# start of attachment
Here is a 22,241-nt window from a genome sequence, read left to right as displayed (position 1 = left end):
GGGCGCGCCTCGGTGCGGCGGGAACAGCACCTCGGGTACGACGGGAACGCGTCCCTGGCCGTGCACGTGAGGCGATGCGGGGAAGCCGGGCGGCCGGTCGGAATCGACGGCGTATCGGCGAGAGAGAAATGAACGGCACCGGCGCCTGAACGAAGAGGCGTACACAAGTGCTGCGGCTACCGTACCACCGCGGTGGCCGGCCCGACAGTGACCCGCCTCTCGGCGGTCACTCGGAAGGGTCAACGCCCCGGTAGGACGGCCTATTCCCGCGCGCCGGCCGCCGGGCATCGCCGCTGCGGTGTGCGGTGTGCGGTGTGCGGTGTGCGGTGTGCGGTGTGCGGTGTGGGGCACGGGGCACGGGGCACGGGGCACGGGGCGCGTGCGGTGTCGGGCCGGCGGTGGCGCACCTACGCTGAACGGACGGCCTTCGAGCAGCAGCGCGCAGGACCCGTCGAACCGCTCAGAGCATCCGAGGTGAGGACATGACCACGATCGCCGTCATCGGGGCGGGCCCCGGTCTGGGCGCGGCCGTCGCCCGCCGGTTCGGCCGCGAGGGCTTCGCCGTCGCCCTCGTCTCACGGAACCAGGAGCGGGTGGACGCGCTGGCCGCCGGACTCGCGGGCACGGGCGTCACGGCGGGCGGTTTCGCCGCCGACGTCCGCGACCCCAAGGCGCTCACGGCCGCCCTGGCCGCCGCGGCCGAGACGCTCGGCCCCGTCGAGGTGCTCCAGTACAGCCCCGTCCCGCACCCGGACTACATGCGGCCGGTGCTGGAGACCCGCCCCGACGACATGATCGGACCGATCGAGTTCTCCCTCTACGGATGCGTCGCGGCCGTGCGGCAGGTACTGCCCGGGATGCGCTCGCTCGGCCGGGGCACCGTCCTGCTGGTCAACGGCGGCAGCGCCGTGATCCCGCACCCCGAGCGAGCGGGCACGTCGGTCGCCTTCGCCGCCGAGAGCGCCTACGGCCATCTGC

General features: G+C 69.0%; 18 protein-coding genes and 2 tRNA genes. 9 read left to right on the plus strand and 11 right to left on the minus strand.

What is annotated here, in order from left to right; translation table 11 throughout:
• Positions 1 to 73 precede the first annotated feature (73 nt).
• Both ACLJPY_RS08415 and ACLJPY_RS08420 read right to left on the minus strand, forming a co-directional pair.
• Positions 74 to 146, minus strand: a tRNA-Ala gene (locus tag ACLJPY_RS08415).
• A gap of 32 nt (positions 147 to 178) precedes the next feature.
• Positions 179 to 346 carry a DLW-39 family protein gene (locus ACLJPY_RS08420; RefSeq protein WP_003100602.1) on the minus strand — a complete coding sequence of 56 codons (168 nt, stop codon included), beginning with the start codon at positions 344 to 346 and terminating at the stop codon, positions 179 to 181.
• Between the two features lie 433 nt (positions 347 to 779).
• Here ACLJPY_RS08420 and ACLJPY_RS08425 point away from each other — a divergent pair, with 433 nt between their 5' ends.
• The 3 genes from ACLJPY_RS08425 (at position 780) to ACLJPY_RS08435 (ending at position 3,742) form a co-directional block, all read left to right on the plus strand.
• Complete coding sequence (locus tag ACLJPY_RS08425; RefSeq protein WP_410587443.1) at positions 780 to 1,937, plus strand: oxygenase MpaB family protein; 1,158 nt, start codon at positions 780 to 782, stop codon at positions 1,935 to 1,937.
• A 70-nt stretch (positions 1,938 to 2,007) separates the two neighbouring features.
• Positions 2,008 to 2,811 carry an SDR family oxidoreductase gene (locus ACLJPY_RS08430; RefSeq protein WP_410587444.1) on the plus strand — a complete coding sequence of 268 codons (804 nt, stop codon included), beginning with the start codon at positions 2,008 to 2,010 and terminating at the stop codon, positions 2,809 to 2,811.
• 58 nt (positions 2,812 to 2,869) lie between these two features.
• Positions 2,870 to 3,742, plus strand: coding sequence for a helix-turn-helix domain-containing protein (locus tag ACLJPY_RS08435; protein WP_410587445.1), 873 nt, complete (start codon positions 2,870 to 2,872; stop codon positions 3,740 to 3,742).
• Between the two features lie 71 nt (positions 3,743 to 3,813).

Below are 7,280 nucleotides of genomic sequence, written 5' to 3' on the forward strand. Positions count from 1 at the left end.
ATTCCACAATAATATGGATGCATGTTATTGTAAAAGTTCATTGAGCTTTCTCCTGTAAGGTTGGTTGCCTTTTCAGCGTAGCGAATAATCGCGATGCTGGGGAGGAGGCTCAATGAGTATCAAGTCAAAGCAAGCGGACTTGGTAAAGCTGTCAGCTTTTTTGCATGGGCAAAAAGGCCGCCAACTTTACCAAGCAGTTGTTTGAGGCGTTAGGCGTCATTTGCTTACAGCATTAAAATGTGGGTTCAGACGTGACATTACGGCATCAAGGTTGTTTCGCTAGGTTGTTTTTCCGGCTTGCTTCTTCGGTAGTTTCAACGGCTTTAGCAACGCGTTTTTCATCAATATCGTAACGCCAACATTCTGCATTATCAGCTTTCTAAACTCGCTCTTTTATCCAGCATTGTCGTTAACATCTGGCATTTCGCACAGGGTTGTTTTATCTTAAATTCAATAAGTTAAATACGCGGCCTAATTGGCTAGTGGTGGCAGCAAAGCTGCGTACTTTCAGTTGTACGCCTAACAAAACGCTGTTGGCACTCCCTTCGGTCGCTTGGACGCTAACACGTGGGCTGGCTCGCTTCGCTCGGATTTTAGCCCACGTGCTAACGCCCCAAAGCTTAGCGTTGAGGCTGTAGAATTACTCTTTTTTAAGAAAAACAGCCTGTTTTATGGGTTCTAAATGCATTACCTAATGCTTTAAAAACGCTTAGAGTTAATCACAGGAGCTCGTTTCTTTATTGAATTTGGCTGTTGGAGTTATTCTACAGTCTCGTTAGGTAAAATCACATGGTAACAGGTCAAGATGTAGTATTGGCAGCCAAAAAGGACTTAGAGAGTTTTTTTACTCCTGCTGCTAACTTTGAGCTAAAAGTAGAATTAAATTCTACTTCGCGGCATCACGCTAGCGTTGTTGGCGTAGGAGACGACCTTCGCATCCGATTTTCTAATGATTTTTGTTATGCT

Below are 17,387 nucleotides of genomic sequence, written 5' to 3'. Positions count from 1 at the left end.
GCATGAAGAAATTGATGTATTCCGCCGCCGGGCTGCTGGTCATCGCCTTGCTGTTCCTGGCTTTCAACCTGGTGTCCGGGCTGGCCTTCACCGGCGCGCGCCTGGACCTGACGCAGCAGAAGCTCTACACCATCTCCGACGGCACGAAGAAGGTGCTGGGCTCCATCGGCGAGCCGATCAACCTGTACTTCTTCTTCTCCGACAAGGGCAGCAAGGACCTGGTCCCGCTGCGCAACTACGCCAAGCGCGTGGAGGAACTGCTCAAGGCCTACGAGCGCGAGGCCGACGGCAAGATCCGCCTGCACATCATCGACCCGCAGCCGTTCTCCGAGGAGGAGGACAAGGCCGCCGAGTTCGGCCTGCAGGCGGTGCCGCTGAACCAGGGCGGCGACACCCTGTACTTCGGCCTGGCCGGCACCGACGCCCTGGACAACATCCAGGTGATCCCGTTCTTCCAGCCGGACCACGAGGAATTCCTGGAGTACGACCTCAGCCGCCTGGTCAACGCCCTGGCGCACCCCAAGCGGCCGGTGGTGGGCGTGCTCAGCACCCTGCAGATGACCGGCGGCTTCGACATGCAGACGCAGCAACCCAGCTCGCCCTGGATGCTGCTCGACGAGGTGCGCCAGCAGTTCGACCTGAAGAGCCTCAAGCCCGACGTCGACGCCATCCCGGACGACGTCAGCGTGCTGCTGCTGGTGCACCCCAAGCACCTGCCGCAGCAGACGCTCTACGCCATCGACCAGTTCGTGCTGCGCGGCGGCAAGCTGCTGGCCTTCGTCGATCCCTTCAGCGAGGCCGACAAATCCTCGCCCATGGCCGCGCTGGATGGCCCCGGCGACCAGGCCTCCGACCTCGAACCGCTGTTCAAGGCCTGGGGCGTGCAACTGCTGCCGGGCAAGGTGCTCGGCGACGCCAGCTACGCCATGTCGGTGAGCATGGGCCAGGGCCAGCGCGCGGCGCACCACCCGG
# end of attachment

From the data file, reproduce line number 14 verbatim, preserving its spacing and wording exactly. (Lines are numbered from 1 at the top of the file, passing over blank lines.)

• A 70-nt stretch (positions 1,938 to 2,007) separates the two neighbouring features.